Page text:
The rule of the day was this: First person to muddy their butt bought the team a round of beer.
Our path didn’t start off too bad. Sure, it was a little hot, but I was thankful to have the sun at my back after the bout of rain that morning that had threatened to drench us from the beginning of our tour. We stopped periodically and Andres, our local guide, educated us about the surrounding flora and fauna.
What’s the difference between a primary and secondary forest?
What the heck’s the deal with these leaf-carrying ants?
What’s this chain of volcanoes and their history?
These were all questions he’d answer as we steadily climbed the 1,000 plus altitude change.
Kyla was the first to fall, and, luckily, the last. Somehow, through the twisted gnarls of mud and wood and jungle fern, I managed not to lose my footing. Instead, I walked sideways and crablike along the steep, natural steps that were our path from the top of the edge of dormant volcano Cerro Chato to its expansive green lake. At an 80 degree angle we carefully crept our way down until the dense forest opened up and we knew the burning muscles and ‘whydidn’tIdomorecardiobeforethistrip?’s were worth it. Totally worth it.
We cooled off in the water and ate sandwiches on the shore, which had been packed—along with fruits, juice, and granola bars—by our tour company, Red Lava. We had conquered the most challenging part of the day, but there were still seven more hours to go on our day-long tour.
After our dip and lunch, we started out again and as soon as we got to the path leading around the crater and down, the rain began. At first it came slowly, and the tops of the trees protected us. At first. Soon, though, the drops became torrents and we all took turns muddying our shoes and pants as we tried to make it through the forest’s path. That game you play as a child, trying to avoid all the cracks in a sidewalk, became our own, but instead of avoiding cracks we tried to avoid the mud. We sought fallen logs and branches and tried to leap from one to another until, inevitably, we missed and white shoes became dark brown.
It didn’t matter, though. It wasn’t cold, even with the rain, and we had found good company in each other, a hodgepodge mix of strangers hailing from New Zealand, Britain and the US, led by Andres, who sustained us with little chocolates and encouraging “Just five more minutes!” lies that kept us chugging through the inclines.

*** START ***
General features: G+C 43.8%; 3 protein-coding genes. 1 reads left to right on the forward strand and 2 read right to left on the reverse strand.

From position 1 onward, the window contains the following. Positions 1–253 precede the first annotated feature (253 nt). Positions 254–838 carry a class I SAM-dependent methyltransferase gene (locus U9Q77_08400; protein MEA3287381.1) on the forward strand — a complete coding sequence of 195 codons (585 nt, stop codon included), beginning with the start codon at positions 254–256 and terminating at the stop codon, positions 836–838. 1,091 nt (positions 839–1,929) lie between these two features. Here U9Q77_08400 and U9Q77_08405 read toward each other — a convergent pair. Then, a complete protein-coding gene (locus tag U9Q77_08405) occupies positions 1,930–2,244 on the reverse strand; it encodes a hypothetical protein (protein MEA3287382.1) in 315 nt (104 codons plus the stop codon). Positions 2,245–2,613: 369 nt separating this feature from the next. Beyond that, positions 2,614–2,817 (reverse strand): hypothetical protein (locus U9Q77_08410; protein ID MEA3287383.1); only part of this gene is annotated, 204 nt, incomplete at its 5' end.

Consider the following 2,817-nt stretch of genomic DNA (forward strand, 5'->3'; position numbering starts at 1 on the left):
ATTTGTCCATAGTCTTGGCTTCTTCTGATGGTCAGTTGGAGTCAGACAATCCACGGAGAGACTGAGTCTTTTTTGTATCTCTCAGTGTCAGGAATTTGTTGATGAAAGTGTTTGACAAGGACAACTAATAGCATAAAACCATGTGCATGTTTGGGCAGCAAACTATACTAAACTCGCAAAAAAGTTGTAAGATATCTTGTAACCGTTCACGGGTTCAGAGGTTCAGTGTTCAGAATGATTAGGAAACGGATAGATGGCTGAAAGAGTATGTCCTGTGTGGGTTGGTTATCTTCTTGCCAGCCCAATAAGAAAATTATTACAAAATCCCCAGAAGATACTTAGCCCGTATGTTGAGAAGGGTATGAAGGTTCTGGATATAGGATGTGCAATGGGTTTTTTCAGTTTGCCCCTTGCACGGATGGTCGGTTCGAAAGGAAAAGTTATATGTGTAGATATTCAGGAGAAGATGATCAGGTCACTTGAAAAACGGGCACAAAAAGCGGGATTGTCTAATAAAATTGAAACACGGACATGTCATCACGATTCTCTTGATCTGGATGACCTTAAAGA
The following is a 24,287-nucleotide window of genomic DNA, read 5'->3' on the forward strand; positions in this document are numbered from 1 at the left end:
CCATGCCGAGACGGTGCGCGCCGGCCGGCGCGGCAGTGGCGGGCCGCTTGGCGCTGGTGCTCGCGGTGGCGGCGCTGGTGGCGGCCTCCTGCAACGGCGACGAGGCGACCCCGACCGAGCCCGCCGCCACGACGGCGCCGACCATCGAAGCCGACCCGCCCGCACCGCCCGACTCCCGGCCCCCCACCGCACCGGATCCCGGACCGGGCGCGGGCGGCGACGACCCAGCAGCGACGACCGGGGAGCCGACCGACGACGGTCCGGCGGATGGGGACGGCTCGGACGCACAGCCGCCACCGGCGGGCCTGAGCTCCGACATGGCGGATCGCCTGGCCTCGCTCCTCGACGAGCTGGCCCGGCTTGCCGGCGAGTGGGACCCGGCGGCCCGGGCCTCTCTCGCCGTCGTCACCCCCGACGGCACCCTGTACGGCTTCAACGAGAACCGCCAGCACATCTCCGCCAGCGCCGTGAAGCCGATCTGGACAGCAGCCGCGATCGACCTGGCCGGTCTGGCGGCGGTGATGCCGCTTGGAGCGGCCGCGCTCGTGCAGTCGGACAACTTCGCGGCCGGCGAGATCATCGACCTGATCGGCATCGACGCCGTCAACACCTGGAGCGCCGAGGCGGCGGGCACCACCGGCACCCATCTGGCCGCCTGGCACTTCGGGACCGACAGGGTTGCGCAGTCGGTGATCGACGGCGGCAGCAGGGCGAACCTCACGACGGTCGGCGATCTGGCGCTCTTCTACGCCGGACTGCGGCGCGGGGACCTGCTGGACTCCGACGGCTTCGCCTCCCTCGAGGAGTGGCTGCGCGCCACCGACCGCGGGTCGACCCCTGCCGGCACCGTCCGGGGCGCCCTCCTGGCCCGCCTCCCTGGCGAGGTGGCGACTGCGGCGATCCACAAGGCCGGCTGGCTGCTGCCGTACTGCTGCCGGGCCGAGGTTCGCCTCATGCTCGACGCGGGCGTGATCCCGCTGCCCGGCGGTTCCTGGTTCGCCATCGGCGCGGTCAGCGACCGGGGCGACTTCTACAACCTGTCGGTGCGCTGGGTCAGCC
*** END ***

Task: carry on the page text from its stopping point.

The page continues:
A plunging waterfall, lake sunset and Arenal-observatory later (the clouds even parted enough for us to see the top of the peak!), we found ourselves sipping cocktails in a river. Arenal’s geothermal activity naturally heated the spring, and there we lounged after a long day, our faces slathered in volcanic mud that supposedly would rejuvenate our complexions.
Very nearby, guests at Tabacon Resort were paying at least double for what we had: hot springs, spa masks, and a boozy drink. We had earned that luxury with sweat, and had learned a lot about the rainforest and its inhabitants. I’m pretty sure we got the better deal.
As the guides began to clean up and announced that we had to get back into the van to return to town, I couldn’t help but think to myself, “Just five more minutes!”
The tour I participated in was the Two-Volcano Tour, which included transportation to and from my hostel, lunch, one cocktail, a hike to Cerro Chato, swimming, waterfall, suspension bridge, Arenal Observatory Lodge, and the entrance fee to the national park where the volcanoes are located. Price: $75
Red Lava Tours offers many more tours: hikes, horseback riding, canyoneering, canopy, overnight trekking and more. For prices and details, go to their website.
Don’t forget to follow along as we write our next guide book for Costa Rica! Check out the hashtag #GGGinCR and Sara’s account (username @SaraMelanie14) on Instagram and Twitter for up-to-date adventures!
Special thanks to the team at Red Lava Tours for subsidizing my day. All opinions are my own.